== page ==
Shutdown looks certain to last into 2019
Legislators show no sign of moving to end the partial government shutdown before the next Congress convenes on Jan. 3 -- which would leave hundreds of thousands of federal employees in limbo for nearly a full pay period.
[Note: When originally published, this article incorrectly stated that affected federal employees would likely miss their final paycheck of 2018. According to Office of Personnel Management acting Director Margaret Weichert, feds caught up in the partial shutdown were paid on Dec. 28 for work through 11:59 p.m. on Dec. 21; that pay period was supposed to run through Dec. 22. The pay period that began Dec. 23 runs through Jan. 5, with paychecks expected on Jan. 11 (for electronic deposit) or Jan. 16 (for physical checks). "We remain hopeful that #Congress will resolve the #lapse in appropriations before the next pay cycle is impacted," Weichert wrote on Twitter.]
House Majority Whip Steve Scalise (R-La.) told House members on Dec. 27 that "no votes are expected in the House this week." The Senate was in session for just three minutes, with Sen. Pat Roberts (R-Kan.) the only senator visibly in attendance.
A significant portion of the government has been shut down since midnight on Dec. 21, as the House and Senate each passed spending bills that stalled in the other chamber. Lawmakers are now waiting on a negotiated deal between legislative leaders and President Donald Trump to fund the Departments of Homeland Security, Treasury, Commerce, State, Housing and Urban Development, Agriculture and Interior, as well as the General Services Administration, the Environmental Protection Agency and various smaller agencies.
An estimated 800,000 federal employees work at the shuttered agencies. About 400,000, including more than 210,000 at DHS, are considered essential and are required to work without pay during the period of a lapse in appropriations. These include border and airline security personnel, as well as Secret Service agents.
Essential employees must be paid for their time worked when funding is restored. Furloughed federal employees have no such guarantee, although Congress has historically paid those individuals as well. But any such paychecks will now be delayed until at least early January -- which could leave federal employees unable to pay their bills.
The Office of Personnel Management on Dec. 27 posted form letters that feds could use with landlords, mortgage companies and other creditors, while stressing that the agency "cannot provide … personal legal advice." Employees in need of such advice were urged to "consult with your personal attorney or contact your state or county bar association, many of which maintain lawyer referral services."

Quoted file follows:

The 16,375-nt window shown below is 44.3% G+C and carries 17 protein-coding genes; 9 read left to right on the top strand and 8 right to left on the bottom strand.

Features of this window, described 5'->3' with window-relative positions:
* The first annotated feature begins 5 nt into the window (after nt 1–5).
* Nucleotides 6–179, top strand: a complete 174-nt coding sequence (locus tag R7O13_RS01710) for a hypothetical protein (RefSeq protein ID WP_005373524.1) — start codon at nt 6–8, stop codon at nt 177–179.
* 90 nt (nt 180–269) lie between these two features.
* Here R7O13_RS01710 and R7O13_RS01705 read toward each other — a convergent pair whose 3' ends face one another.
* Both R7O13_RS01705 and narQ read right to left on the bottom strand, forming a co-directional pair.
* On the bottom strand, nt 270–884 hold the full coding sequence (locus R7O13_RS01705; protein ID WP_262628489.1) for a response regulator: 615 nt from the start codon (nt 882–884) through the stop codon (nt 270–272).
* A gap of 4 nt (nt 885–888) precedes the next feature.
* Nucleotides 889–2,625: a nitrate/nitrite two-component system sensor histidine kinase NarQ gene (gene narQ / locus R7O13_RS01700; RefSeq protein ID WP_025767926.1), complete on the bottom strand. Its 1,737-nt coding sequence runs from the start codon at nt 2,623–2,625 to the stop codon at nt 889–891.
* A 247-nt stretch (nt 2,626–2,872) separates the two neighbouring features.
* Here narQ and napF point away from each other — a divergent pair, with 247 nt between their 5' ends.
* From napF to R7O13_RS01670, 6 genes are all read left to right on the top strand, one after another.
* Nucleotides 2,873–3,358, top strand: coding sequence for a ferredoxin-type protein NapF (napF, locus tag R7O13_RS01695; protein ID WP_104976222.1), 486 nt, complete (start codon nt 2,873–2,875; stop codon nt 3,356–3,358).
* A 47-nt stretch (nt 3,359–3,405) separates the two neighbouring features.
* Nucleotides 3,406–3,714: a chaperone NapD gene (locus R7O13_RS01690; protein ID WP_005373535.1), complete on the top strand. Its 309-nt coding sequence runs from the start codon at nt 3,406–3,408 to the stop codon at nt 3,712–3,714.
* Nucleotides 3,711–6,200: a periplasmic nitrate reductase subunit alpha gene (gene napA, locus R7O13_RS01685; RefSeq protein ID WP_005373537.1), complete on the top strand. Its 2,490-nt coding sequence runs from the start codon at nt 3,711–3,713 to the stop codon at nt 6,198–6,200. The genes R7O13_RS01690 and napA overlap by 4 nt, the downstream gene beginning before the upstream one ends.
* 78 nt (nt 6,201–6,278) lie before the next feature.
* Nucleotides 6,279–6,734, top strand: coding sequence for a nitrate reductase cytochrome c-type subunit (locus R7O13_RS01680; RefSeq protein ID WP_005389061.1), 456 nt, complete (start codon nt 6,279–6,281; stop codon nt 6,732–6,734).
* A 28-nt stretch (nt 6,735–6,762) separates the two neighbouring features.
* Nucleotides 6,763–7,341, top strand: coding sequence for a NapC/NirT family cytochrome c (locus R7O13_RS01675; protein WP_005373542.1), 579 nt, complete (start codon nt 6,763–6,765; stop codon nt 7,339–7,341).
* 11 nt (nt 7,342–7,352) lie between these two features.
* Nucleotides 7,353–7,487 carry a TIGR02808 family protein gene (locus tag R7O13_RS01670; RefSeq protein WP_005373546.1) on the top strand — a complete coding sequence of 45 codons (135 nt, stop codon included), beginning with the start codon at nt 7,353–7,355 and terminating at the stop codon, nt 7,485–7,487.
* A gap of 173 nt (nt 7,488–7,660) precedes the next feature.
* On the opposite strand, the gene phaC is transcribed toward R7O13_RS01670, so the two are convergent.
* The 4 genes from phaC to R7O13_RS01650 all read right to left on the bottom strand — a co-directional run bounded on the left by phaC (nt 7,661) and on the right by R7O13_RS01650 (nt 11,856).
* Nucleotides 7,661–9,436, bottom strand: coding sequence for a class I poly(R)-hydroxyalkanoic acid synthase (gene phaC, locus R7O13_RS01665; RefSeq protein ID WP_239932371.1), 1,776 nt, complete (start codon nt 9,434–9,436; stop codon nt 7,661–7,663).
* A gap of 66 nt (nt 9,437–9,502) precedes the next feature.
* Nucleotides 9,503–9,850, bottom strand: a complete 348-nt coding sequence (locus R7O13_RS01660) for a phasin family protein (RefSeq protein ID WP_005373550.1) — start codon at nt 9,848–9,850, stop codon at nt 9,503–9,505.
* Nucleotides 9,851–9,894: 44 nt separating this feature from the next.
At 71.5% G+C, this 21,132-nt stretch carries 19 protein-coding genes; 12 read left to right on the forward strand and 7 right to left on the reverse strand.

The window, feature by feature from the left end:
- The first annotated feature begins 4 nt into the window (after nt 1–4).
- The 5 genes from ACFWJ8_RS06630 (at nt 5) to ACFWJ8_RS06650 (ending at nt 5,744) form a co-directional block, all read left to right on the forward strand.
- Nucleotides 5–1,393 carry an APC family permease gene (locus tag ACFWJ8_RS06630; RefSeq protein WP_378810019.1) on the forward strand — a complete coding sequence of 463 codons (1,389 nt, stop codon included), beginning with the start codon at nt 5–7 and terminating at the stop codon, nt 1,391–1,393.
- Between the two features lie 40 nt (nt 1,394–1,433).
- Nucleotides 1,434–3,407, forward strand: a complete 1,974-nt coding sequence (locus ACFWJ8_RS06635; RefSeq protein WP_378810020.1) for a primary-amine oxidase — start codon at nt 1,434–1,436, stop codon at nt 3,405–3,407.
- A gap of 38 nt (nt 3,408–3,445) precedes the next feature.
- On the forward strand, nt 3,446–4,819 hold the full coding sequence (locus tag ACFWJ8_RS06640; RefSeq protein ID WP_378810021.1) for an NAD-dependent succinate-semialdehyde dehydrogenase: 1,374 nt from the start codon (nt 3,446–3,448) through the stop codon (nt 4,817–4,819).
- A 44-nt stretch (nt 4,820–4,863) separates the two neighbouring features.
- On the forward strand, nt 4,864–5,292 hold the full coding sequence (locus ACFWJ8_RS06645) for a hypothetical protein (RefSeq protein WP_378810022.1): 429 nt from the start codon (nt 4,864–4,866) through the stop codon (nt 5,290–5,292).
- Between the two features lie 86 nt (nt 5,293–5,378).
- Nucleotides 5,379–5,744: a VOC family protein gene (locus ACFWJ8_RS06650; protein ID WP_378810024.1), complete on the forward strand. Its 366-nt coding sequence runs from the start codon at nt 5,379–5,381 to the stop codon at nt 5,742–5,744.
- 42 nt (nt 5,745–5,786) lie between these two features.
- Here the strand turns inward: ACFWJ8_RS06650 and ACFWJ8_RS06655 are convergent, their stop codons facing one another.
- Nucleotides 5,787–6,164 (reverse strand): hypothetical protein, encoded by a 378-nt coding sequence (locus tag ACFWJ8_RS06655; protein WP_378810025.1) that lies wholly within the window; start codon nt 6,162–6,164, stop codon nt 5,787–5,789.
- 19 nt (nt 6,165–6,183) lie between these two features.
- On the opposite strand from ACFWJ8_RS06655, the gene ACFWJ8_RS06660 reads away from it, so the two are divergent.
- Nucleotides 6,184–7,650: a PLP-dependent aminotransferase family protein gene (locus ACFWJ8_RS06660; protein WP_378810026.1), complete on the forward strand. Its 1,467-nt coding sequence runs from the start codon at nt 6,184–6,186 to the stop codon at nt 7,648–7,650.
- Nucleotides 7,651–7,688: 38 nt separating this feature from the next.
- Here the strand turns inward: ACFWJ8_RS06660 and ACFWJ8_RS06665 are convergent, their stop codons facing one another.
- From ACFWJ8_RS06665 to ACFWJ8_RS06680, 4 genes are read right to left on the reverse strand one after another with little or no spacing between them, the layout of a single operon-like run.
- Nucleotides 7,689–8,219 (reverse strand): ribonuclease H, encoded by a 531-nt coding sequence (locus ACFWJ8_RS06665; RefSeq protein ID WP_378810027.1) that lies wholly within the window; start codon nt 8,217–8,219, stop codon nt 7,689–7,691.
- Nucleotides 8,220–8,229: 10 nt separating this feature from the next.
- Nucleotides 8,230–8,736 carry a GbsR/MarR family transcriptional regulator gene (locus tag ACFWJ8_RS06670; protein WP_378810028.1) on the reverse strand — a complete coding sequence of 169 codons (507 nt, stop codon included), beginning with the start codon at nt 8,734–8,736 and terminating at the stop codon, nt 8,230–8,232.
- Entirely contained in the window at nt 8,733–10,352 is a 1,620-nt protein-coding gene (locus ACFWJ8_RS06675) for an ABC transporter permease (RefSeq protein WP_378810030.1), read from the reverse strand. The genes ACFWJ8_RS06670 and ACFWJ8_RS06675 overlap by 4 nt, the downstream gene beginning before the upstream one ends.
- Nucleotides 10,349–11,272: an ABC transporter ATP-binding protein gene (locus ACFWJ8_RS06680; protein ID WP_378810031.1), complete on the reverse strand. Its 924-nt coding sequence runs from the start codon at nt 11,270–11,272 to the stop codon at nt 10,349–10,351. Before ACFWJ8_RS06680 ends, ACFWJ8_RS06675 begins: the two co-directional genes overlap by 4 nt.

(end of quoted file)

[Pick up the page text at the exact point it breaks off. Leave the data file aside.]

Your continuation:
The Office of Management and Budget, meanwhile, has released updated instructions for agencies covering payroll procedures, leave and orderly shutdown procedures.
Shutdown guidelines vary from agency to agency, but typically involve a caution not to power up a government-issued computer or smartphone during the period of the shutdown, and a requirement for workers to change outgoing phone messages to reflect the lapse in appropriations.
Sen. Bob Corker (R-Tenn.) said on Dec. 21 that the Senate would not vote "until a global agreement is reached" to fund the government. President Donald Trump has tweeted repeatedly about the shutdown, but there have been no signs of progress toward such a global agreement.
The dispute continues to center on funding for a proposed border wall on the U.S.-Mexico border. President Donald Trump and conservatives in the House of Representatives are demanding such funding as a condition passing a broader spending bill, while House and Senate Democrats are refusing to support wall funding.
Adam Mazmanian contributed to this report.
Troy K. Schneider is editor-in-chief of FCW and GCN.
Prior to joining 1105 Media in 2012, Schneider was the New America Foundation’s Director of Media & Technology, and before that was Managing Director for Electronic Publishing at the Atlantic Media Company. The founding editor of NationalJournal.com, Schneider also helped launch the political site PoliticsNow.com in the mid-1990s, and worked on the earliest online efforts of the Los Angeles Times and Newsday. He began his career in print journalism, and has written for a wide range of publications, including The New York Times, WashingtonPost.com, Slate, Politico, National Journal, Governing, and many of the other titles listed above.
Schneider is a graduate of Indiana University, where his emphases were journalism, business and religious studies.
Click here for previous articles by Schneider, or connect with him on Twitter: @troyschneider.